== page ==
Goobye, Aunt Louise

I will always miss you…


This morning I caught myself looking at the water as it splashed down, swirling, reflecting the light. I realized how beautiful it was; how temporal. How special are those people who make you think about such things as beauty and time. I had the irrational thought to stop it and try to keep it so I could enjoy it forever. Then I realized how strange my thoughts were, finished brushing my teeth and turned the water off. It was just the sink. I was lost in thought, remembering my Great Aunt Louise.

We were playing baseball, my friends and I, at a younger age. The crack of the bat and the laughter were all that much more exciting because she wanted to participate, and did. She didn’t bother worrying that she wasn’t the fastest or strongest player. Instead she focused on the fellowship and love she could share with others. Her smile was broad and I felt lucky in those moments and forever after to know her. My friends remember that day too. I am thankful for the memories of that day and many others.

Fiercely independent, she wore a hat that looked like it had come from the costume closet from Little House on the Prairie. Her fashion sense was as independent as her soul – although that belonged firmly to the Lord. She wore that hat while she worked in her yard, cutting her grass on a series of badly maintained riding lawn mowers for years longer than we felt she was safe doing so. Despite my father having already started maintaining her property for her, she always loved her flowers and planted them so everyone else could enjoy them as they passed by her farm. It was little wonder this was difficult for her to let go. Her farm is the same farm where she was born and raised; where she cared for her aging parents and kept a haven for all of us as we grew up around her.

The memories I have of that place are hard coded in my being: completely unforgettable.

I spent time as a child playing in the creek, making fishing poles and splashing when the rain had rejuvenated the little creek near the highway. As a teenager I would ride my 4-wheeler all around the area, exploring property she and my family owned and beyond. We would camp out in the woods. When crops were not growing we would even camp out in the fields near her house.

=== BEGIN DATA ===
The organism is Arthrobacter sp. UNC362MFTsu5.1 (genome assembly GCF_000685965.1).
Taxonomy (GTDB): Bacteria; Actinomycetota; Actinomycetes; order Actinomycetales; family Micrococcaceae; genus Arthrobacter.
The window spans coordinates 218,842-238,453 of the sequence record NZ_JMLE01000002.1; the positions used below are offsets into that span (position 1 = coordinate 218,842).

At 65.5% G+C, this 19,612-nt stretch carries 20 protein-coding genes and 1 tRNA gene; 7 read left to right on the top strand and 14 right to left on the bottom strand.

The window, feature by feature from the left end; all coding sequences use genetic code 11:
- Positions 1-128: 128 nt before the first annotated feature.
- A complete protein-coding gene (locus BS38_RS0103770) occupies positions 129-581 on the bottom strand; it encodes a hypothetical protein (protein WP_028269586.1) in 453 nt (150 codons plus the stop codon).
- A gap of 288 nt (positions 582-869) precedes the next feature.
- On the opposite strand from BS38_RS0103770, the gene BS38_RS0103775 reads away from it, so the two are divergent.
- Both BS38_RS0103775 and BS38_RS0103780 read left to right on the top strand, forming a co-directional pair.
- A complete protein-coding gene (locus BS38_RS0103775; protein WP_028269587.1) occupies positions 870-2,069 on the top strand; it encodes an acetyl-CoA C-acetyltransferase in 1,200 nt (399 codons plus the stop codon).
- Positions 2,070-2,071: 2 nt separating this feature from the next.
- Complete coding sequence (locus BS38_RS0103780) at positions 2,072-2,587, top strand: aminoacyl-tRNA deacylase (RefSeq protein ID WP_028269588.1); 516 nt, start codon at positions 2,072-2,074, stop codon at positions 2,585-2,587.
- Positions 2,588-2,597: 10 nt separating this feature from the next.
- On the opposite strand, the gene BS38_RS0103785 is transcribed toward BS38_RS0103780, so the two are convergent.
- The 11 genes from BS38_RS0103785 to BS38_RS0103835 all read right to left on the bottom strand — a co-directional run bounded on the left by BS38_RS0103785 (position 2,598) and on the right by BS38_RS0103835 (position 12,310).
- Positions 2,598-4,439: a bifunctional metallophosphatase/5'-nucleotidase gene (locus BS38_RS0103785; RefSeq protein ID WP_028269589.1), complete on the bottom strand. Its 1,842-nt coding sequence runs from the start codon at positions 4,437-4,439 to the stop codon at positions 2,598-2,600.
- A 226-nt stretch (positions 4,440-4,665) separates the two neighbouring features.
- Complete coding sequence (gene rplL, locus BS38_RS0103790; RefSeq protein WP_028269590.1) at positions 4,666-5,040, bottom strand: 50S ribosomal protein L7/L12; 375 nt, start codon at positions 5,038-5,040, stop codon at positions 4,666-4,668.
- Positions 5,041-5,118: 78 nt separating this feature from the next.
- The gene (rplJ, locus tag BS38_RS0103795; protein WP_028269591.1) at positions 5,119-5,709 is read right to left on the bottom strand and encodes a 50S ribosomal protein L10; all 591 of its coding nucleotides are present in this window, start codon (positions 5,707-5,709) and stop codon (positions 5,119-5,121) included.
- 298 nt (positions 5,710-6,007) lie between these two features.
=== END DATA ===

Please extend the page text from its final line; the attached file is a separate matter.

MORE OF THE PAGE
I know there were those who didn’t agree with her politics, but I would challenge them to be as true to their own hearts as she was to hers. It wasn’t about winning and losing with her, it was about what is right and what is wrong. Right doesn’t always make money or win arguments, but she always had the courage of her convictions. She could be immensely frustrating and bull headed because she always wanted to take care of herself. Her burial plot, funeral service, casket and everything else was already planned out — and paid for — decades ago. Not even in death would she be a burden on society or anyone else.

Her choices weren’t always convenient especially when she really needed the care of her family. As she reached towards the end of her days she had a particularly difficult time letting go of elements of control she’d always had. I know she suffered from the pains of aging beyond what many will ever understand. There were times her family struggled and suffered along side her. Solace now comes from knowing the suffering has come to an end for her, and for that I am thankful. I also know she was always thankful for her family because she told me so almost every time I saw her.

There are so many things I wish I could express about her. She meant so much to so many. There is certainly a large part of who I am directly tied to her influence. While the tears trickle down my cheeks I will think about the beauty in this world she enabled me to see, and I will thank her forever for being true.

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